Evan Jerry, the founder of Studio Anansi—so named after a word that pays homage to a prominent figure of West African and Caribbean folklore—has always been drawn to the cultures’ rich oral tradition of storytelling. Recently, he debuted nine interior design sculptures that celebrate Black culture and craft at Love House in Brooklyn. The response, he says, has been fantastic. Currently based in London, the Canadian designer has always explored the African diaspora in his work. “My work is a reference of navigating the world through the lens of blackness. It’s about celebration and preservation of Black culture.”
Jerry, who has visited Asia and Mexico and lived in Finland and the United States, says that his personal travels have also been a big influence in his work. During his debut at London Design Week in 2018, he showcased a Tulum collection of ceramic tiles in dusty rose, inspired by Mayan designs. His new portfolio of design pieces is more textural and chiseled, and expands on African influences either through its material, form, or both. The pieces also take inspiration from London and Brutalist architecture. “How I identify with Black culture is through my eyes—it’s going to be different for each person,” he says.
The nine decorative and functional objects on display in Brooklyn include a limited-edition bowl, platter, and stool. “I intend for this collection to be a process—the beginning of a process of exploring more contemporary identification of Black culture through design.” It took Jerry over a year of visiting museums that have African art objects to find the essence of the culture, to create something that was both historic yet contemporary. The collection was initially slated to be released in February. “And then the pandemic hit, and everything happened with George Floyd and the [Black Lives Matter] movement and I was a little concerned about releasing the work because it might sound like I was cashing in on [it],” he said.
Now that the pieces are here, it is clear that one of the most striking interior design objects are his Yaa containers. They are made from African iroko wood with natural pigments and an oiled finish. “These are objects that clearly speak to the diaspora and the craft from Africa but are more contemporary forms than objects like milk bowls that you find in art galleries and museums,” he says. Designed as a metaphor for the Black experience, the containers are hand-turned and undergo a specialized burning process that results in an appearance that is both fluid and static.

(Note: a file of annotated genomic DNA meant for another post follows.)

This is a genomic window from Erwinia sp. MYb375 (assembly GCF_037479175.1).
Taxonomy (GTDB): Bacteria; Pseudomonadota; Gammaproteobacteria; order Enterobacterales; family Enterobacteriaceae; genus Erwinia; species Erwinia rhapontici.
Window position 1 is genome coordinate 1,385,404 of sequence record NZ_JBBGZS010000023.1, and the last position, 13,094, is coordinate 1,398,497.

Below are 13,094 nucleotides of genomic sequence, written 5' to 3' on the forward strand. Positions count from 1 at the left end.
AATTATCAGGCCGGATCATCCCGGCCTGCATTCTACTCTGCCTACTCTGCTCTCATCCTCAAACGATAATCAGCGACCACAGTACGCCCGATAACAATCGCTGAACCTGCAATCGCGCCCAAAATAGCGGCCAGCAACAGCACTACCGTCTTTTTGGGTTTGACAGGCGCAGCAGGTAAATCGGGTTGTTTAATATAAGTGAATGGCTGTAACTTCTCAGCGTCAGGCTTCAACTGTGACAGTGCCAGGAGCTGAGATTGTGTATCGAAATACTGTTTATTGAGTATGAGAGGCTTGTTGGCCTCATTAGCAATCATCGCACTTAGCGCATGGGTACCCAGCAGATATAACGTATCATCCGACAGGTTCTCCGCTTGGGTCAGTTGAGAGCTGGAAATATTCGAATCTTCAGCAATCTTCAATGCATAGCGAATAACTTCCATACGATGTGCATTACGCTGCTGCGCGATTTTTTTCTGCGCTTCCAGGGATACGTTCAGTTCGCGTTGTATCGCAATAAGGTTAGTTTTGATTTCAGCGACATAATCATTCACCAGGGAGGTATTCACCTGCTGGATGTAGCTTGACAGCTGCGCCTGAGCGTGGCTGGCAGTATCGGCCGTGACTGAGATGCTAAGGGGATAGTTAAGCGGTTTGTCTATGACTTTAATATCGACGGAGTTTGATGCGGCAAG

They are also time-intensive. “Wood is a live material,” he says. “You need a temperature-controlled room to make sure that it doesn’t do anything funny like warp.” The wood improves over time, and in this aspect, it is kinetic, not static. Jerry uses his hands to rub the natural pigments on them to make sure he gets the right complexion and tone, and each polished piece takes about three months from start to finish.
The Kojo vessel pair, made exclusively for Love House, is constructed with African wenge wood with a waxed finish. The Omo Totem Vessel, made out of European oak with a charred waxed finish, is symbolic in its simple formal structure, but with a texture that shows deep workmanship and craft. “This is a kind of reference to the strong body of blackness and Black people. The wood is charred, and then it’s scraped away and waxed and that’s how it gets its luminescent quality: through a kind of a violent process, something beautiful comes out of it.”
With so many African crafts commercialized and marketed, Jerry says that he did not want to just add a bunch of bold colors and prints, very traditional silhouettes or a wild jungle feel, which would make the objects look kitschy. He says that there is a big void in the design world for authentic voices telling stories about the Black experience. “What I am trying to achieve is to bring African cultural references into the contemporary design aesthetic without looking clichéd. As beautiful as many African-inspired design objects are, they mostly speak to the past. What I’m interested in is how we speak to a present and future of this design.”